Police chiefs must rethink the controversial tactic of "kettling" participants of mass demonstrations, a report said today.
The practice of holding people in one place for long periods, widely known as "kettling", cannot always be justified, a committee of MPs found.
Members of the Home Affairs Committee said it is not acceptable to impose a blanket ban on movement and peaceful protesters should be allowed to leave.
They said frontline officers must be given discretion to allow some people to escape highly-charged events.
The findings were contained in a report published by the committee into the G20 protests in the City of London.
More than 35,000 people took to the streets as world leaders met over two days at the beginning of April.
The police have endured a barrage of criticism in the aftermath of the death of newspaper seller Ian Tomlinson who was pushed to the ground during clashes.
Independent investigators have launched several inquiries after footage of officers lashing out at protesters was caught on camera.
The Home Affairs Committee report said a small number of high-profile incidents could damage the confidence of the public in police.
Members criticised senior officers for several aspects of the huge £7.2 million policing operation involving several forces.
They said that overall the operation was "remarkable successful" with little disruption to the capital but added an "element of luck" may have helped police.
MPs said images of so-called distraction tactics, shows of controlled violence against hostile individuals, shocked many and could undermine public trust.
They added "urgent action" is required to ensure officers display identification at all times. Those who do not must face the "strongest possible" disciplinary measures, they said.
Members said they were concerned untrained and inexperienced officers were left in such a "highly combustible atmosphere" at the frontline of the protests.
The committee said police should not spend money on water cannons and other equipment to create distance between them and protesters. They said the money could be better spent on training and planning.
MPs added that police organisers must also work harder to communicate with protest organisers and the media.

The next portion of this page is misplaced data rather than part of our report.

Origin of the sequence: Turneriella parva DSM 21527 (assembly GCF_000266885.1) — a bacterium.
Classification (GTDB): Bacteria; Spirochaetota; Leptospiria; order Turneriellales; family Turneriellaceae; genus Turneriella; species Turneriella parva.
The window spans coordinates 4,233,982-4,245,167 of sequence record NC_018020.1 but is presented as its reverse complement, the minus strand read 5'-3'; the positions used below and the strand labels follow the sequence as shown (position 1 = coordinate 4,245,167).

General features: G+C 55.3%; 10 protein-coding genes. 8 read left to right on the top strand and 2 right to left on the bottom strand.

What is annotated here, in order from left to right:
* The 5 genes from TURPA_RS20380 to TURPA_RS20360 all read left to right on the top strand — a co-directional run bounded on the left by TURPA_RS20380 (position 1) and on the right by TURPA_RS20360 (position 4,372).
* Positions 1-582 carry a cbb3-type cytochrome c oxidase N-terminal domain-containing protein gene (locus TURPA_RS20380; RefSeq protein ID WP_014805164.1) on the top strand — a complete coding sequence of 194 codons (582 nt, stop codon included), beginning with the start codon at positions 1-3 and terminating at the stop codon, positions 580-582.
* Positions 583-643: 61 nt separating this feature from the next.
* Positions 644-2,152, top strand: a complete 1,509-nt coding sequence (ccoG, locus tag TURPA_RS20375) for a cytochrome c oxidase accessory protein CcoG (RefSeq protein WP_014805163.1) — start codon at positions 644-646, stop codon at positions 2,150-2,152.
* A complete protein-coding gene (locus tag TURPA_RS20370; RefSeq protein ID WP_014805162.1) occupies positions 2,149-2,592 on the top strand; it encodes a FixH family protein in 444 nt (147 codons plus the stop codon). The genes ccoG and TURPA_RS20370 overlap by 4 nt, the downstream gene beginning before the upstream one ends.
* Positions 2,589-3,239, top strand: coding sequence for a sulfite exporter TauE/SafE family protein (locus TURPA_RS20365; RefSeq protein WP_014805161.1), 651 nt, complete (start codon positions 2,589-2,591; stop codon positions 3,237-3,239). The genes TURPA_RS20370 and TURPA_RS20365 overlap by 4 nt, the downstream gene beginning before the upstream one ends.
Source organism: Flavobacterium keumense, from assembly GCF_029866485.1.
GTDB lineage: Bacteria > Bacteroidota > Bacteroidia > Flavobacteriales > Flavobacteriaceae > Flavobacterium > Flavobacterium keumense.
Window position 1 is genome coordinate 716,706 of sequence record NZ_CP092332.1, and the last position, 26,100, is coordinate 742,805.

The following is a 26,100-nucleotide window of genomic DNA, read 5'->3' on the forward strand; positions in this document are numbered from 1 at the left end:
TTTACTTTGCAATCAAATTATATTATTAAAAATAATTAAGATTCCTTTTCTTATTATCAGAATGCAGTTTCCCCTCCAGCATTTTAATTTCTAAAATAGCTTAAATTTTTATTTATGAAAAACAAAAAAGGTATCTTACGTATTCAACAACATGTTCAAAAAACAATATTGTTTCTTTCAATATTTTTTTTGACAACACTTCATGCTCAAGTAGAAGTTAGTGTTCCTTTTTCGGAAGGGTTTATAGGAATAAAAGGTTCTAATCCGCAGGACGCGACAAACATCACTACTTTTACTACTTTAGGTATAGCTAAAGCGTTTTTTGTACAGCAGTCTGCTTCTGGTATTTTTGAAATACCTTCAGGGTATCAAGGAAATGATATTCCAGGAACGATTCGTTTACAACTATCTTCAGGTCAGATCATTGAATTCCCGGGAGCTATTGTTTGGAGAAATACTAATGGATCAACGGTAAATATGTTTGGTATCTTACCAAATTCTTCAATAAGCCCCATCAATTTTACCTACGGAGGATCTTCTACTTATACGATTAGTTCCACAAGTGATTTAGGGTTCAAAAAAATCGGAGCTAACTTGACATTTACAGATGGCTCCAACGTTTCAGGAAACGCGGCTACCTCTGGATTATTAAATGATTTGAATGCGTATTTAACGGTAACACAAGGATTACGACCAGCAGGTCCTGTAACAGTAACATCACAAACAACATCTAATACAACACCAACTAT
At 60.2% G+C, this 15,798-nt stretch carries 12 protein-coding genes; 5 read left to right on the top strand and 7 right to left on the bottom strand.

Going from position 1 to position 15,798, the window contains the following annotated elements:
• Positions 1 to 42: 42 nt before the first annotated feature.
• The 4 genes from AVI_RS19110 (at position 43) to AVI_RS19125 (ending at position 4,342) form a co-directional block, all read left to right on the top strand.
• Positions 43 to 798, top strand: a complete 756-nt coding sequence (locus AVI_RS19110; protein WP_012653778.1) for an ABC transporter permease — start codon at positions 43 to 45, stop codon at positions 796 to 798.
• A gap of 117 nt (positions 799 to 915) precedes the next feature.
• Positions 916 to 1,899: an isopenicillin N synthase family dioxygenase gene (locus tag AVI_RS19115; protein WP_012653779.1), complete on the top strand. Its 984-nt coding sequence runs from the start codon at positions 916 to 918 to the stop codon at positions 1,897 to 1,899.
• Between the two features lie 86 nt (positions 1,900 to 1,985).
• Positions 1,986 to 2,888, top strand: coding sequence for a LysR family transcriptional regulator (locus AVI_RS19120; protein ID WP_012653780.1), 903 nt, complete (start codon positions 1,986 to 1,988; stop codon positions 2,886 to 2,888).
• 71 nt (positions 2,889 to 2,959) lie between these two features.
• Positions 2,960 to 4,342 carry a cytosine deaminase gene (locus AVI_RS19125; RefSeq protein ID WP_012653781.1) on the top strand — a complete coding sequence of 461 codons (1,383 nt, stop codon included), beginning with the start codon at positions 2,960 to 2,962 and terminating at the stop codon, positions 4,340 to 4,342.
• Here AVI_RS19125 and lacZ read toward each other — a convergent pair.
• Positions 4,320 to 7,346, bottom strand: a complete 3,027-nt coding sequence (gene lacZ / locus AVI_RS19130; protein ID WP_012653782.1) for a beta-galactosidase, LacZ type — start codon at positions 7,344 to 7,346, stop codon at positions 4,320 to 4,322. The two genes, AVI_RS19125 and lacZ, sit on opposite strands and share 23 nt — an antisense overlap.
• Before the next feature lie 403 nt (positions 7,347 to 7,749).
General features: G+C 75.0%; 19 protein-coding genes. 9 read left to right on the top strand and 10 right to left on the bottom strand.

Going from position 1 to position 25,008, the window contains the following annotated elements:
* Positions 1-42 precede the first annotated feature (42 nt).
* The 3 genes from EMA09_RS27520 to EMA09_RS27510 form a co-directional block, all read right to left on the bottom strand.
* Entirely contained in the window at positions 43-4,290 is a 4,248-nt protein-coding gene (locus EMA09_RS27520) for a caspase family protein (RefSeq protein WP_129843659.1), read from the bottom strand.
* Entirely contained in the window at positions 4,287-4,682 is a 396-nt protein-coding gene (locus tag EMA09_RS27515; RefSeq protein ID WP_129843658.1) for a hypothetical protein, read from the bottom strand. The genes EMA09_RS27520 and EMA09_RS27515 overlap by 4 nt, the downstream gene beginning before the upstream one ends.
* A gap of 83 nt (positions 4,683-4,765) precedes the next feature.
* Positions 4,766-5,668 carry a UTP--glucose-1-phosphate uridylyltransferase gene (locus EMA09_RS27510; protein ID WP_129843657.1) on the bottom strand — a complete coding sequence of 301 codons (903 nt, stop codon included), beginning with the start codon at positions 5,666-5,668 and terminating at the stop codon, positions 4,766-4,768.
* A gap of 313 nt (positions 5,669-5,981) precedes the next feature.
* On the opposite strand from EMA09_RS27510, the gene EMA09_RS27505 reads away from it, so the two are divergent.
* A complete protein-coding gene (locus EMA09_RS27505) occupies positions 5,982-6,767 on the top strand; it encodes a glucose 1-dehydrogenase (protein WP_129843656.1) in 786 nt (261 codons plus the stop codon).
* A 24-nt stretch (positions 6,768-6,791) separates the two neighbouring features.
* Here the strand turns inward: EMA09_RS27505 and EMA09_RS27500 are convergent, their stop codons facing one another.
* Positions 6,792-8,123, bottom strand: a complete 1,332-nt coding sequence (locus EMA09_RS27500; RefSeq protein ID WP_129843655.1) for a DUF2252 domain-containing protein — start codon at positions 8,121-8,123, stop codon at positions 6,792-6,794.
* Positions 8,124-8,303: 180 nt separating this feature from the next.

The report concluded: "Above all, the police must constantly remember that those who protest on Britain's streets are not criminals but citizens motivated by moral principles, exercising their democratic rights.
"The police's doctrine must remain focused on allowing this protest to happen peacefully."
Keith Vaz, who chairs the committee, said police must consider whether to continue with tactics such as 'kettling' and to ensure untrained officers are not left on the frontline.
He said: "The basic principle that the police must remember is that protesters are not criminals - the police's doctrine must remain focused on allowing protest to happen peacefully.
"In many ways this was a large protest which passed off remarkably well. But it is clear that concerns about the policing of the G20 Protests have damaged the public's confidence in the police, and that is a great shame.
"The ability of the public and the media to monitor every single action of the police through CCTV, mobile phones and video equipment should mean they take even greater care to ensure that all their actions are justifiable.
"It is unacceptable for officers not to wear identification numbers at such events, and any officers found to be deliberately removing their identification should face the strongest possible disciplinary measures."
Chief Constable South Yorkshire Meredydd Hughes, a member of the Association of Chief Police Officers (Acpo), said: "Every single public order event - from football games and festivals through to large scale protests, provides the service with fresh opportunities to learn and improve the way that we do things.
"Policing must be proportionate, lawful, accountable and necessary, and we accept that we will not get it right every time.
"What's important is that we take those opportunities, encourage debate and as a service, respond appropriately to criticism.
"The G20 was one of the largest security operations ever mounted in this country and we are pleased the committee recognises its overall success.
"Every weekend, many protests happen across the UK with little or no involvement from the police service - largely due to good communication between protesters and the police.
"What is clear is that there are concerns that we need to address as a service and we will study this report carefully alongside the other reviews and inquiries under way."
Paul McKeever, chair of the Police Federation of England and Wales, said officers need a wide range of tactics to deal with riots, demonstrations and public order situations.
He said: "We are the lawfully appointed authority designated to accommodate lawful protests but this must continue to be done whilst balancing the rights and needs of the majority to conduct their daily lives as uninterrupted as possible.
"Containment as a tactic allows for the protection of property, the minimising of disorder, the identification of offenders and the ability of others to go about their lawful business.
"We accept however that the employment of this tactic may occasionally result in the detainment of some people not involved in the protest, but what has to be considered is the alternative.
"By choosing a method such as dispersal and allowing groups of demonstrators to roam around areas at will you are allowing, at best, disruption to the lives of non-protesters and at worst serious disorder.
"We support the contention that containment must be proportionate to the circumstances and intelligence gathered. We also believe its use must always be balanced against the need to take measures against the potential for much greater disorder."
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